CIMM: Should government announced new immigration measures include additional resources intact?

My question really centres around this. What happens a lot is that the government takes the approach of robbing Peter to pay Paul. That is to say, they will introduce new immigration measures without actually providing additional immigration levels or resources to accommodate those new immigration measures. As a result, you have a huge backlog that would be impacted. This means that existing applications would be further delayed. The reality is that, with the privately sponsored refugee stream, there were significant delays even prior to the Afghanistan crisis.
When the government introduces new immigration measures, should they introduce them without ensuring that there are new resources and immigration level numbers to accommodate them, or should they do those special immigration measures with additional resources intact, both level numbers and staffing for processing?

Citizenship and Immigration Committee
Oct. 7th, 2022, 3 p.m.
Jenny Kwan Vancouver East, BC
NDP

Thank you very much, Madam Chair, and thank you to the witnesses.

My question really centres around this. What happens a lot is that the government takes the approach of robbing Peter to pay Paul. That is to say, they will introduce new immigration measures without actually providing additional immigration levels or resources to accommodate those new immigration measures. As a result, you have a huge backlog that would be impacted. This means that existing applications would be further delayed. The reality is that, with the privately sponsored refugee stream, there were significant delays even prior to the Afghanistan crisis.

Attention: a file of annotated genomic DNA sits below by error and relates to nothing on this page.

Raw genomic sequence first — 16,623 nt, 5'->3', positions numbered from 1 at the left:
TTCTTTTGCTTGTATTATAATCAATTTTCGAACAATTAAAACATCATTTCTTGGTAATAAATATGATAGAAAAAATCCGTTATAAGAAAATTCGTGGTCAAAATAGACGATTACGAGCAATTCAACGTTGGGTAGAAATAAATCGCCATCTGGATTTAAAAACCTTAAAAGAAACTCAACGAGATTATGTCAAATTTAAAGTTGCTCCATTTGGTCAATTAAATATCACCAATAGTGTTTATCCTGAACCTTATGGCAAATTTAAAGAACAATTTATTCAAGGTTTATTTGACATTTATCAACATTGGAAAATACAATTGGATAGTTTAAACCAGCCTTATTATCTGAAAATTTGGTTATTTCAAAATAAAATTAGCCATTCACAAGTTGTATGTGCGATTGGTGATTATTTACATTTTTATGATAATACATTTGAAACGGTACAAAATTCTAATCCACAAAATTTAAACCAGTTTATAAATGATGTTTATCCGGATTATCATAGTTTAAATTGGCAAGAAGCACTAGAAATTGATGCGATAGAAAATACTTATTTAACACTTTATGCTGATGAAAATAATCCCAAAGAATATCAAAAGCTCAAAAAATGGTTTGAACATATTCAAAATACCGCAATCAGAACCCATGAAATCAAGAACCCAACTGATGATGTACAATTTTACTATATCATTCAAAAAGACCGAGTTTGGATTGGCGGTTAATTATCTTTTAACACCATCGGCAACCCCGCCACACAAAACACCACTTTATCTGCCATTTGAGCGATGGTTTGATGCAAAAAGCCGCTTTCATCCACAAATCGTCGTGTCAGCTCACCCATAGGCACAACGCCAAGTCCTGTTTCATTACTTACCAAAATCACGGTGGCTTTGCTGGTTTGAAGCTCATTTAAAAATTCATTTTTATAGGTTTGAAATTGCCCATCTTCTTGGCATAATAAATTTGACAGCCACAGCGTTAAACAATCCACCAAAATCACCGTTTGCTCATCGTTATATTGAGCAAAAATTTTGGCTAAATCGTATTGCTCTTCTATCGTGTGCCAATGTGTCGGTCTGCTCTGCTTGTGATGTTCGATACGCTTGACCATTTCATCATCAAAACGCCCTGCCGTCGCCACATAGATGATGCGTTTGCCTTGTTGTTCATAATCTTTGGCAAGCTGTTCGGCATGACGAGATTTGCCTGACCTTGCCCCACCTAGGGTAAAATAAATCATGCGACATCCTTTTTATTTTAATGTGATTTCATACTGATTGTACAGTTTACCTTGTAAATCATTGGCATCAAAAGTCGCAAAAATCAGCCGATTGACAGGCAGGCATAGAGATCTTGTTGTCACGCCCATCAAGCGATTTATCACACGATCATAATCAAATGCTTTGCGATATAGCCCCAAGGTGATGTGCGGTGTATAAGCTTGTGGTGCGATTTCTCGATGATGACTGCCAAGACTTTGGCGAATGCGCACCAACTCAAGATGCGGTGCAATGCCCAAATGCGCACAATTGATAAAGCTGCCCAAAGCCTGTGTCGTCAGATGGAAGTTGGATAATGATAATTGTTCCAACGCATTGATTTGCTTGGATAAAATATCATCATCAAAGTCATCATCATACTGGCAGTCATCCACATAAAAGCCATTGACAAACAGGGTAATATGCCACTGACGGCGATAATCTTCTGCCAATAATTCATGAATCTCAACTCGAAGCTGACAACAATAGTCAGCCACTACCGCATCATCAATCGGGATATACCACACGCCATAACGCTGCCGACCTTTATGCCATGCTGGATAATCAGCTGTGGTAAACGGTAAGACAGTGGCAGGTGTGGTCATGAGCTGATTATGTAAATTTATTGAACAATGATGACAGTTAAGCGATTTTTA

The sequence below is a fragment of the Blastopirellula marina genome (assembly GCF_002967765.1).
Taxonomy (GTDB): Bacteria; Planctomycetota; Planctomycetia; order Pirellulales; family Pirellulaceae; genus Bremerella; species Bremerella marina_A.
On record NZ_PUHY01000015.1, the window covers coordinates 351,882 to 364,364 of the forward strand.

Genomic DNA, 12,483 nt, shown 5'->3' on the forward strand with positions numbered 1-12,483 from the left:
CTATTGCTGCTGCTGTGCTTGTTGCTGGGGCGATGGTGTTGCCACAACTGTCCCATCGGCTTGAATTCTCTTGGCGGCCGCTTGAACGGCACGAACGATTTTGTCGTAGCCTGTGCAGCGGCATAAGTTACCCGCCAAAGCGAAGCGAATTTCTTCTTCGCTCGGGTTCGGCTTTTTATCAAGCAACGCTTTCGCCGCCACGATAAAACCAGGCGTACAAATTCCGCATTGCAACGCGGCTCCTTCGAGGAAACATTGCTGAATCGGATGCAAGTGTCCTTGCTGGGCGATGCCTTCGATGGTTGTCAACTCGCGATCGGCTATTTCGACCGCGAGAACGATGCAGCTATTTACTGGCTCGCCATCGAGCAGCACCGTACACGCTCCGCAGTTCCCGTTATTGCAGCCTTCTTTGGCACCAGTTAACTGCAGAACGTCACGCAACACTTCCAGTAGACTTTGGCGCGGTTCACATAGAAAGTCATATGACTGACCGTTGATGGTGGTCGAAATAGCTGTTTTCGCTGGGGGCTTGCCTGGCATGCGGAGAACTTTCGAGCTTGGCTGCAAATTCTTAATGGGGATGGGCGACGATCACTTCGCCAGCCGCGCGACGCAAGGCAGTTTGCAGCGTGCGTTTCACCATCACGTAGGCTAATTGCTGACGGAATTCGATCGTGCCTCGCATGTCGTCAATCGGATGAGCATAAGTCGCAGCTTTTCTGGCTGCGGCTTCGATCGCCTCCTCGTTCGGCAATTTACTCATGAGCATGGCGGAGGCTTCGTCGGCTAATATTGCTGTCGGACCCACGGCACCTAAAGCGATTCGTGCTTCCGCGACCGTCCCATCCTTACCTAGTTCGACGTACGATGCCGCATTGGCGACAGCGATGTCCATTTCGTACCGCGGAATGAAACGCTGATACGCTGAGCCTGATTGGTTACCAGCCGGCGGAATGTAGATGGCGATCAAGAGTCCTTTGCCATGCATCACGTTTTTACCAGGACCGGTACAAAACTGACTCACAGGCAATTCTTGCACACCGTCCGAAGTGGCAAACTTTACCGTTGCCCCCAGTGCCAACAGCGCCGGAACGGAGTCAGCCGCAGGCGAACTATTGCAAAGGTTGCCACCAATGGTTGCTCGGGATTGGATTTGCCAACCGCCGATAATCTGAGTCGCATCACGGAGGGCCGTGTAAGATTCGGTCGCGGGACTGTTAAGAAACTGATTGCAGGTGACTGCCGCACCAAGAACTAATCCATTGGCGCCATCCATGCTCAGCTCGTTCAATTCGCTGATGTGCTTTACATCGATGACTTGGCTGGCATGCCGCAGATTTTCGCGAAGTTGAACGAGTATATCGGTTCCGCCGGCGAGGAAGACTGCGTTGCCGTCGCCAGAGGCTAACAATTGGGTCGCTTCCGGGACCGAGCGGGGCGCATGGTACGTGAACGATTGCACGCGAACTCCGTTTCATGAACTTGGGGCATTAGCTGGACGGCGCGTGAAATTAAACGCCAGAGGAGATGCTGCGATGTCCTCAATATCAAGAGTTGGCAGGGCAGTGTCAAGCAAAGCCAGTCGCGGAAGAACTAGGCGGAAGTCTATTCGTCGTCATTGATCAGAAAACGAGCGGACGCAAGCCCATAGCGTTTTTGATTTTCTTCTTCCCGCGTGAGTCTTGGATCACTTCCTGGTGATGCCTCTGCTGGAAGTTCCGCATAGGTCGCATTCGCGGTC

My question is for Deacon Rudy. 

When the government introduces new immigration measures, should they introduce them without ensuring that there are new resources and immigration level numbers to accommodate them, or should they do those special immigration measures with additional resources intact, both level numbers and staffing for processing?



Deacon Rudy Ovcjak
Director, Office for Refugees, Archdiocese of Toronto

Certainly, in my opinion, it would be prudent.... In any of these extraordinary situations like the Afghani or the Ukrainian crisis, where a response is needed and thought important enough for Parliament to act on, additional resources ought to be provided, absolutely. 

The problem we've always had is that resources are redeployed from processing existing refugee populations to now process the applications of this newly created target. That's patently unfair to the refugee populations who have been already waiting in the queue for many years and living in very intolerable situations. 

I think the levels plan should be adjusted accordingly and resources should be deployed.


Jenny Kwan Vancouver East, BC
NDP

Thank you very much.

Yes, there's a way to address that, which is to do exactly as you are recommending.

Now, in terms of additional resources put in place, oftentimes the government will, with great fanfare and an announcement, say that they now have additional resources and that, going forward, immigration standards will be met and people will be processed in this period of time. Yet they do not address the fact that there are people in the backlog, thousands of people, and they're at the back of the queue because their standard has already been missed, but there's no measure to really tackle that backlog.